“The Manchester United v Liverpool game has been postponed following the security breach at Old Trafford,” the Premier League said in a statement.
“This is a collective decision by the police, both clubs, the Premier League and the local authorities.”
Greater Manchester Police (GMP) said over 1,000 protesters gathered at Old Trafford, while around 200 more gathered outside the Lowry Hotel in Salford, where the United players stayed before the game.
“Two officers were injured, one officer was attacked with a bottle and suffered a severe cut on his face that required emergency hospital treatment,” a GMP statement said.
The Premier League said the decision to postpone the game was “to keep everyone safe at Old Trafford”.
“We understand and respect the strength of feeling, but we condemn all acts of violence, criminal harm and violations, especially in the face of the related COVID-19 violations,” the Premier League said in its statement.
“Fans have many channels through which to express their views, but the minority actions that can be seen today have no justification.
“We sympathize with the police and the stewards who had to deal with a dangerous situation that should have no place in football.
“The rearrangement of the device will be communicated in due course.”
Manchester United issued a statement recognizing the right of fans to “freedom of expression and peaceful protest”.
“However, we regret the disruption to the team and the actions that have endangered other fans, staff and the police. We thank the police for their support and will assist them in any further investigation,” added the United statement.
Torches were released and bottles thrown at officials, GMP said of the protests outside Old Trafford and The Lowry Hotel.
“Protesters outside Old Trafford became particularly aggressive and antagonistic towards police before a group of about 100 people forced the floor and some United employees locked themselves in rooms,” the GMP statement added.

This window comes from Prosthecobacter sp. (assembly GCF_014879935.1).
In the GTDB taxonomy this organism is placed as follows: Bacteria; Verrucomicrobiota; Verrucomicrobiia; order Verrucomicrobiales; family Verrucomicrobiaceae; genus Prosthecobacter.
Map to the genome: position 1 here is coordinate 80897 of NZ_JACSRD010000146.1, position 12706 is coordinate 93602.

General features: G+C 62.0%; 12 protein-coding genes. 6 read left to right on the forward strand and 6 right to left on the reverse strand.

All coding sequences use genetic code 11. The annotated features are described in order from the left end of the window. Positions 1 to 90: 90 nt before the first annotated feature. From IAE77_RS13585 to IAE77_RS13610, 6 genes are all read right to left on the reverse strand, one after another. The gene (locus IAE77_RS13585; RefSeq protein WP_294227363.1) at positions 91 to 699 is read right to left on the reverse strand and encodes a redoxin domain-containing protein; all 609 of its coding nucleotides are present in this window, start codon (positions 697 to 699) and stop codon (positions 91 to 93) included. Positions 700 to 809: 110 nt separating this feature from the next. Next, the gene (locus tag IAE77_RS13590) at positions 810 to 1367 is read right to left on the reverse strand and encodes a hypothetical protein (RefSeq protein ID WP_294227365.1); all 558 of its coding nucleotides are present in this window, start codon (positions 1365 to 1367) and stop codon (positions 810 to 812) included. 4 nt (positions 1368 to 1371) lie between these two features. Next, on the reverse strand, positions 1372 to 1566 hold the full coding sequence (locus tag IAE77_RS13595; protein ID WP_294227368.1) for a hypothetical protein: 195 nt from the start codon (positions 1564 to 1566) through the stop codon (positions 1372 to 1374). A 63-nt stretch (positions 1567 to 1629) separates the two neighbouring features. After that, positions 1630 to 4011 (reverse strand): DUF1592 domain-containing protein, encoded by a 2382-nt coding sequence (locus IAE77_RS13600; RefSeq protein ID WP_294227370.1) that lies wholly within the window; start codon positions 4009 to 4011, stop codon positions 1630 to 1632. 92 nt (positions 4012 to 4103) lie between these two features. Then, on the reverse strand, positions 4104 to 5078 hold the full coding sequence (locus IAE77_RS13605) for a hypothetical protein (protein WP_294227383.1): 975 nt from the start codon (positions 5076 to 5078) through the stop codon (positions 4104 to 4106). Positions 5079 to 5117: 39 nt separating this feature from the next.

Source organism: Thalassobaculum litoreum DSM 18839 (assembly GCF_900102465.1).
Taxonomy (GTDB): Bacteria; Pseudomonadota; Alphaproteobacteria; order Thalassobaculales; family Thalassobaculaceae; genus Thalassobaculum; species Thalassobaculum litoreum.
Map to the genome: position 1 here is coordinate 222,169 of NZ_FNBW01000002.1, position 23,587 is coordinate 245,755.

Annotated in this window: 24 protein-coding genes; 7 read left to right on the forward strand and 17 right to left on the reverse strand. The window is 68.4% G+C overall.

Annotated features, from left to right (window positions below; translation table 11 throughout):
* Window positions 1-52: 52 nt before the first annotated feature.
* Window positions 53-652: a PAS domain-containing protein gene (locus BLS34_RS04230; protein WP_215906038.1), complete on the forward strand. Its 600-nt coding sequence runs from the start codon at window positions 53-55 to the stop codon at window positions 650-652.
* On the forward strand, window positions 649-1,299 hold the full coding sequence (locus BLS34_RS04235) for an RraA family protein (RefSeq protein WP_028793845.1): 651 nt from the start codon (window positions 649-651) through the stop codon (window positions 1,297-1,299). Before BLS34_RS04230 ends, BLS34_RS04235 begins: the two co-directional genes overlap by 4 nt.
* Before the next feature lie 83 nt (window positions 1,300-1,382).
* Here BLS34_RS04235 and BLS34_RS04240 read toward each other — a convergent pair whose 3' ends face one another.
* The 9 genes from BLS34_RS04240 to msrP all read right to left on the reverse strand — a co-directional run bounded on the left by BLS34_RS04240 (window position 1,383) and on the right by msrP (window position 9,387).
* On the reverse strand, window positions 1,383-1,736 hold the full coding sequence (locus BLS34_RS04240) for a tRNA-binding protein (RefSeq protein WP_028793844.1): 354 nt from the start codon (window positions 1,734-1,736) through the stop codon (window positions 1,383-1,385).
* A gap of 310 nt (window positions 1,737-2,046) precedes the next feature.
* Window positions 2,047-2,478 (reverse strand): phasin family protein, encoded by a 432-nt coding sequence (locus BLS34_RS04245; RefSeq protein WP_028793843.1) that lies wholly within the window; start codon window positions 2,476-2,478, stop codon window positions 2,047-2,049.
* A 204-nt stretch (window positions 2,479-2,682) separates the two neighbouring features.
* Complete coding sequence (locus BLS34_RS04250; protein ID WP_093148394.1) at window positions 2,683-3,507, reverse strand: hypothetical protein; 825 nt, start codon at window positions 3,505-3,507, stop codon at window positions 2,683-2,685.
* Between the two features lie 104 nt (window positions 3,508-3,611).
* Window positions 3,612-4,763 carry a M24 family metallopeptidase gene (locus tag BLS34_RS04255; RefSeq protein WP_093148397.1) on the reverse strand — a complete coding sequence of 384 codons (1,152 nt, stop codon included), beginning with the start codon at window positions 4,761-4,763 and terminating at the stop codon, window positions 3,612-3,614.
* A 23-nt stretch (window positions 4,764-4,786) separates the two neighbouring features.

The protesters were eventually evicted but, according to GMP, “hostility grew outside the stadium with bottles and barriers being thrown at officers and horses”.
Deputy GMP chief Constable Russ Jackson described the protesters’ behavior – both in Old Trafford and the Lowry Hotel – as “ruthless and dangerous”.
“Today’s actions required that we take officers from the frontline police force and seek assistance from neighboring forces to keep the disruption from getting worse,” Jackson said.
“Bottles and barriers were thrown in various places, officers were attacked and people enlarged the stadium structure, which posed a risk to themselves and the officers.
“We have opened an investigation and will be working closely with partners to ensure that we understand the full circumstances of today’s events and prosecute those responsible.”
“We are disgusted, embarrassed and angry about the actions taken by the owner regarding the planning, creation and announcement of the European Super League,” said the Manchester United Supporters Trust at a meeting of the emergency fan on Friday.
“This clearly shows once again that the club’s owners are only interested in maximizing their own profits and do not care or respect the views of Manchester United fans.”
At the meeting, Manchester United’s outgoing vice chairman Ed Woodward said the club was “not looking to revive Super League plans”.
“I know that you will be angry and disappointed with the lack of consultation and the way in which the proposal failed to recognize the important principle of open competition. Appropriate discussion would have helped us avoid the mistake we made “added Woodward.
“As Joel [Glazer] said … we have not given enough weight to the essential principles and traditions of sporting merit which have been so important to football not only in national competition but also in European competition since the mid-1950s. “
If the game hadn’t been postponed and Manchester United beaten by Liverpool, Manchester City would have been confirmed as Premier League champions.
Wayne Sterling contributed to this report.